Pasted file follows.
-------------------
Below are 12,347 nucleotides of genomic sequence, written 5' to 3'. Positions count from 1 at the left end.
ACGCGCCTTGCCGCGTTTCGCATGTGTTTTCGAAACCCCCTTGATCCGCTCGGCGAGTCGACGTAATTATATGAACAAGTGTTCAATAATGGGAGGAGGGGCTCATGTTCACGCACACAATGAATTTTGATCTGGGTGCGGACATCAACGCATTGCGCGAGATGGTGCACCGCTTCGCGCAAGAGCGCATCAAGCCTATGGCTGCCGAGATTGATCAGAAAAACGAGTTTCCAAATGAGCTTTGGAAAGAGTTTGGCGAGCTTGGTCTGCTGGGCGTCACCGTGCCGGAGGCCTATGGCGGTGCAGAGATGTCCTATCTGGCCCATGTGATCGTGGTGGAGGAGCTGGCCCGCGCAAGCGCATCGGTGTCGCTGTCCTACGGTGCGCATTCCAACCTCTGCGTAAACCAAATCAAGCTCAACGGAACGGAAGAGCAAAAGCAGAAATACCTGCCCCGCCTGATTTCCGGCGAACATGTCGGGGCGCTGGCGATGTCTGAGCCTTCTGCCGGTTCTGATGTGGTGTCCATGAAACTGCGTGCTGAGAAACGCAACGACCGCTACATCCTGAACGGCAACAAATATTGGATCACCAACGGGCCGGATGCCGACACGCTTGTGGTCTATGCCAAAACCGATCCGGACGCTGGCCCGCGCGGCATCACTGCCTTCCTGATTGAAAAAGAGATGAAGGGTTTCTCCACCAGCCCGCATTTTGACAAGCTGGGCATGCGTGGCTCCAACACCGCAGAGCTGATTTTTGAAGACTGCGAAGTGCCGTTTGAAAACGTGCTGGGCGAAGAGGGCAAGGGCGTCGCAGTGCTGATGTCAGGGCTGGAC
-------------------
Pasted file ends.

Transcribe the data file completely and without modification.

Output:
Below are 12,347 nucleotides of genomic sequence, written 5' to 3'. Positions count from 1 at the left end.
ACGCGCCTTGCCGCGTTTCGCATGTGTTTTCGAAACCCCCTTGATCCGCTCGGCGAGTCGACGTAATTATATGAACAAGTGTTCAATAATGGGAGGAGGGGCTCATGTTCACGCACACAATGAATTTTGATCTGGGTGCGGACATCAACGCATTGCGCGAGATGGTGCACCGCTTCGCGCAAGAGCGCATCAAGCCTATGGCTGCCGAGATTGATCAGAAAAACGAGTTTCCAAATGAGCTTTGGAAAGAGTTTGGCGAGCTTGGTCTGCTGGGCGTCACCGTGCCGGAGGCCTATGGCGGTGCAGAGATGTCCTATCTGGCCCATGTGATCGTGGTGGAGGAGCTGGCCCGCGCAAGCGCATCGGTGTCGCTGTCCTACGGTGCGCATTCCAACCTCTGCGTAAACCAAATCAAGCTCAACGGAACGGAAGAGCAAAAGCAGAAATACCTGCCCCGCCTGATTTCCGGCGAACATGTCGGGGCGCTGGCGATGTCTGAGCCTTCTGCCGGTTCTGATGTGGTGTCCATGAAACTGCGTGCTGAGAAACGCAACGACCGCTACATCCTGAACGGCAACAAATATTGGATCACCAACGGGCCGGATGCCGACACGCTTGTGGTCTATGCCAAAACCGATCCGGACGCTGGCCCGCGCGGCATCACTGCCTTCCTGATTGAAAAAGAGATGAAGGGTTTCTCCACCAGCCCGCATTTTGACAAGCTGGGCATGCGTGGCTCCAACACCGCAGAGCTGATTTTTGAAGACTGCGAAGTGCCGTTTGAAAACGTGCTGGGCGAAGAGGGCAAGGGCGTCGCAGTGCTGATGTCAGGGCTGGAC